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Oil and the U.S. macroeconomy: an update and a simple forecasting exercise

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  • Kevin L. Kliesen

Abstract

Some analysts and economists recently warned that the U.S. economy faces a much higher risk of recession should the price of oil rise to $100 per barrel or more. In February 2008, spot crude oil prices closed above $100 per barrel for the first time ever, and since then they have climbed even higher. Meanwhile, according to some surveys of economists, it is highly probable that a recession began in the United States in late 2007 or early 2008. Although the findings in this paper are consistent with the view that the U.S. economy has become much less sensitive to large changes in oil prices, a simple forecasting exercise using Hamilton's model augmented with the first principal component of 85 macroeconomic variables reveals that a permanent increase in the price of crude oil to $150 per barrel by the end of 2008 could have a significant negative effect on the growth rate of real gross domestic product in the short run. Moreover, the model also predicts that such an increase in oil prices would produce much higher overall and core inflation rates in 2009 than most policymakers expect.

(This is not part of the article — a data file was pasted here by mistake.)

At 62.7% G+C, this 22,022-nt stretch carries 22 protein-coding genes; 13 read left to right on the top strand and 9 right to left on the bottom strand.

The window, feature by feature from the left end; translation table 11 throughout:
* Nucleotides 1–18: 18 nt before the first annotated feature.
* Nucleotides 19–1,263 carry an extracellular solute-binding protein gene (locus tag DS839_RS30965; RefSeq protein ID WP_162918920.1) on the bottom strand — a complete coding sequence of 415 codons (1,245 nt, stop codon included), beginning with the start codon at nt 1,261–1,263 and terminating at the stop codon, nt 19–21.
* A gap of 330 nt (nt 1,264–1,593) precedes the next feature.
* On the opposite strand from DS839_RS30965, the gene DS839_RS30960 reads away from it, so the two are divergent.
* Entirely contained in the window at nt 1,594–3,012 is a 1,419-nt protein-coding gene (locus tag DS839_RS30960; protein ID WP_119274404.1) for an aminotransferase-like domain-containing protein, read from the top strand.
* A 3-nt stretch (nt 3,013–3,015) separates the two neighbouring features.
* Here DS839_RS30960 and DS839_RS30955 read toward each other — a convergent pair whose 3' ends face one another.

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Bibliographic Info

Article provided by Federal Reserve Bank of St. Louis in its journal Review.

Volume (Year): (2008)
Issue (Month): Sep ()
Pages: 505-516

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Handle: RePEc:fip:fedlrv:y:2008:i:sep:p:505-516:n:v.90no.5

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Keywords: Petroleum products - Prices ; Economic conditions;

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References

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  1. Pindyck, Robert, 1989. "Irreversibility, uncertainty, and investment," Policy Research Working Paper Series 294, The World Bank.
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Citations

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Cited by:
  1. Jamie Emerson, 2010. "Oil Prices and Economic Activity: A Brief Update," Economics Bulletin, AccessEcon, vol. 30(2), pages 1411-1424.
  2. Engemann, Kristie M. & Kliesen, Kevin L. & Owyang, Michael T., 2011. "Do Oil Shocks Drive Business Cycles? Some U.S. And International Evidence," Macroeconomic Dynamics, Cambridge University Press, vol. 15(S3), pages 498-517, November.
  3. Jaime Casassus & Freddy Higuera, 2013. "The Economic Impact of Oil on Industry Portfolios," Documentos de Trabajo 433, Instituto de Economia. Pontificia Universidad Católica de Chile..
  4. Jaime Casassus & Freddy Higuera, 2011. "Stock Return Predictability and Oil Prices," Documentos de Trabajo 406, Instituto de Economia. Pontificia Universidad Católica de Chile..

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